Iraqis seek shelter from battles and privation
By Sara Hussein, AFP June 23, 2014, 12:04 am TWN
KALAK, Iraq--On a dusty patch of land off a highway in northern Iraq, Faisal watches his three-week-old son cry in the tent that is now his home.
The temperature hovers around 40 degrees Celsius, and aid being distributed to those at the camp, including mattresses and fans, has yet to reach Faisal's tent.
He brought his family here days earlier, fleeing the strategic Shiite-majority town of Tal Afar when Sunni militants swept in.
"We left after they arrived. I'm Sunni, but I knew that there would be fighting and killing and I didn't want to do either," he says, his bare feet covered in grit.
Standing next to him is 25-year-old Mohammed, who fled his home in Mosul, the first city to fall to a major militant offensive that began last week and overran swathes of Iraq in a matter of days.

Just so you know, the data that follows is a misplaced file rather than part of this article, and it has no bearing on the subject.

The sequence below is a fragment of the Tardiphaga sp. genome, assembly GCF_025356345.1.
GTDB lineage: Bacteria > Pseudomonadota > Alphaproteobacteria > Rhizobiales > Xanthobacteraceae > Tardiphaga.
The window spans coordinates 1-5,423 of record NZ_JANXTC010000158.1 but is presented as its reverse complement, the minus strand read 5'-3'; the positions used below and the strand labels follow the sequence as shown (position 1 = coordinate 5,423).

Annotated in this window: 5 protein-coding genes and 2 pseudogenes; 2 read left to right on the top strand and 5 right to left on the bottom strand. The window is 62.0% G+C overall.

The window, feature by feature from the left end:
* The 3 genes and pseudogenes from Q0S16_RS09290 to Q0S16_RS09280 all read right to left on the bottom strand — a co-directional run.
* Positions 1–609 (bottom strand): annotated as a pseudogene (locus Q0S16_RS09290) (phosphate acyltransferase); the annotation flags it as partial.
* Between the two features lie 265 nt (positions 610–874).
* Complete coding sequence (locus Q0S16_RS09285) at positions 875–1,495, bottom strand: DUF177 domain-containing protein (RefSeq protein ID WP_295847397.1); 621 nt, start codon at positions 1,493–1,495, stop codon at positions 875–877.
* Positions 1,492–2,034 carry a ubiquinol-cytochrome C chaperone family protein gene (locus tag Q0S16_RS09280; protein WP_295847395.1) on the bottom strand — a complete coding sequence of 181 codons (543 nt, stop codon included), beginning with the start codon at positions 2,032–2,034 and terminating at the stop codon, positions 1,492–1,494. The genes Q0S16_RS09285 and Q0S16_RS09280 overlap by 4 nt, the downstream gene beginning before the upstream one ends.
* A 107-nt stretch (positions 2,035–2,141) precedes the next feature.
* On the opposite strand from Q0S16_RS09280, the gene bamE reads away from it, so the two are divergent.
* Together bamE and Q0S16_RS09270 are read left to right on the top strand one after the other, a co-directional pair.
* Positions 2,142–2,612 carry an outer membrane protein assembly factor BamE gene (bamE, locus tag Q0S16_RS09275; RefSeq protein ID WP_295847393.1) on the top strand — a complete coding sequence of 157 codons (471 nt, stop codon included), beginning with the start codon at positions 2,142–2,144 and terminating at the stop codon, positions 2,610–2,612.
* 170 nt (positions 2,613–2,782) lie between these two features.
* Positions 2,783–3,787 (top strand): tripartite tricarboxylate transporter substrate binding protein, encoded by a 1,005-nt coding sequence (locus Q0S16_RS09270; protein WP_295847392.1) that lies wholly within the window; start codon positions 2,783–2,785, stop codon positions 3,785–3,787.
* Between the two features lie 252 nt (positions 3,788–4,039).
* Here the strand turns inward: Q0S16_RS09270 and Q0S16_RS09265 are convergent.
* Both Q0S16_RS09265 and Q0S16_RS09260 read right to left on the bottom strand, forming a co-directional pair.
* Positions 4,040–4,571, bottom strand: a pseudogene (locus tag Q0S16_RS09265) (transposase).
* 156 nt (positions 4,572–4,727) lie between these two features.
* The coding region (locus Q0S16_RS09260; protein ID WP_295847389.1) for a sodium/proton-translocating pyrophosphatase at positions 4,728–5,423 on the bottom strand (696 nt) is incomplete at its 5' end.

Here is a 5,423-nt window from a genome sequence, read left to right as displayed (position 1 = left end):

"They came to me and told me, even though I'm Muslim, that I had to pledge allegiance to them and go to the mosque to re-declare my faith!"
"They considered me an infidel," he said, pointing to tattoos on his arms that puritanical jihadists consider a violation of Islamic law.
Mohammed decided to leave immediately, taking his 10-month-old daughter Maryam and wife Ghajar with him.
The camp they are in is just outside the border with Iraq's autonomous three-province Kurdish region, which non-residents can enter only with a special permit.
Those permits are being issued to many fleeing the militant advance, particularly minority Christians and Yazidis.
But Sunni Arabs require a sponsor inside Kurdish territory to enter, and many like Faisal and Mohammed don't have one.
They say they are glad to be safe, but complain that the conditions at the camp are tough.
Dust devils sweep through it, raising spirals of rubbish as children wander aimlessly between the tents below.
Waiting to Register
"We've been here two days, and we have to wait for someone to register us before we can get aid," Faisal says.
He crowds hopefully with his already-registered neighbors as they surge toward aid offered by the International Organization for Migration and a Kurdish charity.
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